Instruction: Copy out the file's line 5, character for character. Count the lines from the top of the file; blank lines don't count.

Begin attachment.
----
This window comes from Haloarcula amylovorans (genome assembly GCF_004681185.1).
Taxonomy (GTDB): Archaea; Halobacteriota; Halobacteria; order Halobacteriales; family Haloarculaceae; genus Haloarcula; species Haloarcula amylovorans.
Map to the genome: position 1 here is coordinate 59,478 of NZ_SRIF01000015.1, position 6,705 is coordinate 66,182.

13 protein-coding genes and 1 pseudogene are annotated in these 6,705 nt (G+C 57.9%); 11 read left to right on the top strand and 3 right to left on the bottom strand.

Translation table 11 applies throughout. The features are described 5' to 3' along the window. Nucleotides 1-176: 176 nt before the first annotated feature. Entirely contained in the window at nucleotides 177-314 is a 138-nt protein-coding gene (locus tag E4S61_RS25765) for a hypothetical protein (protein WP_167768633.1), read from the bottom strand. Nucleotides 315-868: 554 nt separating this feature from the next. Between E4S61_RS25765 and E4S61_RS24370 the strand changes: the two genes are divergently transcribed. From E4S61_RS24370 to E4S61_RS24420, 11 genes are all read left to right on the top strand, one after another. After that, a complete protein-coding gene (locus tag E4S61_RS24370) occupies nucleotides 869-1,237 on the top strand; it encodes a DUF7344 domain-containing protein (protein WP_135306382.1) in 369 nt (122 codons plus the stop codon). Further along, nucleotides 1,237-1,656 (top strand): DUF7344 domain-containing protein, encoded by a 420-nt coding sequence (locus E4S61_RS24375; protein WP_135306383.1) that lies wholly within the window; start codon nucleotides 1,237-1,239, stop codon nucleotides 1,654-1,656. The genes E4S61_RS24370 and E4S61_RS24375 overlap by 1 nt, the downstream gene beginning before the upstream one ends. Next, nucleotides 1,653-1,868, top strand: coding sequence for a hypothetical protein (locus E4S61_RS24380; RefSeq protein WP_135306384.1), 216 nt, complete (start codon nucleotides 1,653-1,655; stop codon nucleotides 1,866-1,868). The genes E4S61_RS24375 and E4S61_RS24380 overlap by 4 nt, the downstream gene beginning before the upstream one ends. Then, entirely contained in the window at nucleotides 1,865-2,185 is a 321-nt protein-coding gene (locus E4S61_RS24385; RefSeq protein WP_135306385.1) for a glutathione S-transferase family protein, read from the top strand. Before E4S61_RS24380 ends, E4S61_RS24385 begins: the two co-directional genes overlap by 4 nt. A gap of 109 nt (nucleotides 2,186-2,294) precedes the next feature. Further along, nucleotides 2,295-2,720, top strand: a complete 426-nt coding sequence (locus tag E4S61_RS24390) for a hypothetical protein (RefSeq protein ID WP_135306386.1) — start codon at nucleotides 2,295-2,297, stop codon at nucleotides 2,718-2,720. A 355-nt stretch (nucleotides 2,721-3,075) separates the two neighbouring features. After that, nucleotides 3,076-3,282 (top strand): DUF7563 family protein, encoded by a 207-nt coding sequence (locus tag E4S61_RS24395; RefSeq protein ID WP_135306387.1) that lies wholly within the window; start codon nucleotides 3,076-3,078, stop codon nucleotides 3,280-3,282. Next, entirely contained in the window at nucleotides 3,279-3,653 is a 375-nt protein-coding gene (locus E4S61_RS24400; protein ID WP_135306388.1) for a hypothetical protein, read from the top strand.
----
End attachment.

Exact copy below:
Translation table 11 applies throughout. The features are described 5' to 3' along the window. Nucleotides 1-176: 176 nt before the first annotated feature. Entirely contained in the window at nucleotides 177-314 is a 138-nt protein-coding gene (locus tag E4S61_RS25765) for a hypothetical protein (protein WP_167768633.1), read from the bottom strand. Nucleotides 315-868: 554 nt separating this feature from the next. Between E4S61_RS25765 and E4S61_RS24370 the strand changes: the two genes are divergently transcribed. From E4S61_RS24370 to E4S61_RS24420, 11 genes are all read left to right on the top strand, one after another. After that, a complete protein-coding gene (locus tag E4S61_RS24370) occupies nucleotides 869-1,237 on the top strand; it encodes a DUF7344 domain-containing protein (protein WP_135306382.1) in 369 nt (122 codons plus the stop codon). Further along, nucleotides 1,237-1,656 (top strand): DUF7344 domain-containing protein, encoded by a 420-nt coding sequence (locus E4S61_RS24375; protein WP_135306383.1) that lies wholly within the window; start codon nucleotides 1,237-1,239, stop codon nucleotides 1,654-1,656. The genes E4S61_RS24370 and E4S61_RS24375 overlap by 1 nt, the downstream gene beginning before the upstream one ends. Next, nucleotides 1,653-1,868, top strand: coding sequence for a hypothetical protein (locus E4S61_RS24380; RefSeq protein WP_135306384.1), 216 nt, complete (start codon nucleotides 1,653-1,655; stop codon nucleotides 1,866-1,868). The genes E4S61_RS24375 and E4S61_RS24380 overlap by 4 nt, the downstream gene beginning before the upstream one ends. Then, entirely contained in the window at nucleotides 1,865-2,185 is a 321-nt protein-coding gene (locus E4S61_RS24385; RefSeq protein WP_135306385.1) for a glutathione S-transferase family protein, read from the top strand. Before E4S61_RS24380 ends, E4S61_RS24385 begins: the two co-directional genes overlap by 4 nt. A gap of 109 nt (nucleotides 2,186-2,294) precedes the next feature. Further along, nucleotides 2,295-2,720, top strand: a complete 426-nt coding sequence (locus tag E4S61_RS24390) for a hypothetical protein (RefSeq protein ID WP_135306386.1) — start codon at nucleotides 2,295-2,297, stop codon at nucleotides 2,718-2,720. A 355-nt stretch (nucleotides 2,721-3,075) separates the two neighbouring features. After that, nucleotides 3,076-3,282 (top strand): DUF7563 family protein, encoded by a 207-nt coding sequence (locus tag E4S61_RS24395; RefSeq protein ID WP_135306387.1) that lies wholly within the window; start codon nucleotides 3,076-3,078, stop codon nucleotides 3,280-3,282. Next, entirely contained in the window at nucleotides 3,279-3,653 is a 375-nt protein-coding gene (locus E4S61_RS24400; protein ID WP_135306388.1) for a hypothetical protein, read from the top strand.